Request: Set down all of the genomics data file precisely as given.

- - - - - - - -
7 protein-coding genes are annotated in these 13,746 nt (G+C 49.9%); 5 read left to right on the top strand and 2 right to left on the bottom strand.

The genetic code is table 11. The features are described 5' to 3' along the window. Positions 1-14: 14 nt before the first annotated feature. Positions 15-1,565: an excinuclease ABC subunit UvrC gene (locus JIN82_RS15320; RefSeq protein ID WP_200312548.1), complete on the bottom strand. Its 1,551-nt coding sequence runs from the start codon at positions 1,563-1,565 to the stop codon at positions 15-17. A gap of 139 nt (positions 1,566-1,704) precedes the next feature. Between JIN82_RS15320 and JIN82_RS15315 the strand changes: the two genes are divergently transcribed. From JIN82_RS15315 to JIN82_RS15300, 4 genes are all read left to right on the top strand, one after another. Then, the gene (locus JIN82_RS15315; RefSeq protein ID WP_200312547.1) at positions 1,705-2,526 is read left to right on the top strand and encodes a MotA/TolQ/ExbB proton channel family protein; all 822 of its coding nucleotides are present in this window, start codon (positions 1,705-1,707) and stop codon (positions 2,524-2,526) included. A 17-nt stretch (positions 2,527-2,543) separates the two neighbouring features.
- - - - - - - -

7 protein-coding genes are annotated in these 13,746 nt (G+C 49.9%); 5 read left to right on the top strand and 2 right to left on the bottom strand.

The genetic code is table 11. The features are described 5' to 3' along the window. Positions 1-14: 14 nt before the first annotated feature. Positions 15-1,565: an excinuclease ABC subunit UvrC gene (locus JIN82_RS15320; RefSeq protein ID WP_200312548.1), complete on the bottom strand. Its 1,551-nt coding sequence runs from the start codon at positions 1,563-1,565 to the stop codon at positions 15-17. A gap of 139 nt (positions 1,566-1,704) precedes the next feature. Between JIN82_RS15320 and JIN82_RS15315 the strand changes: the two genes are divergently transcribed. From JIN82_RS15315 to JIN82_RS15300, 4 genes are all read left to right on the top strand, one after another. Then, the gene (locus JIN82_RS15315; RefSeq protein ID WP_200312547.1) at positions 1,705-2,526 is read left to right on the top strand and encodes a MotA/TolQ/ExbB proton channel family protein; all 822 of its coding nucleotides are present in this window, start codon (positions 1,705-1,707) and stop codon (positions 2,524-2,526) included. A 17-nt stretch (positions 2,527-2,543) separates the two neighbouring features.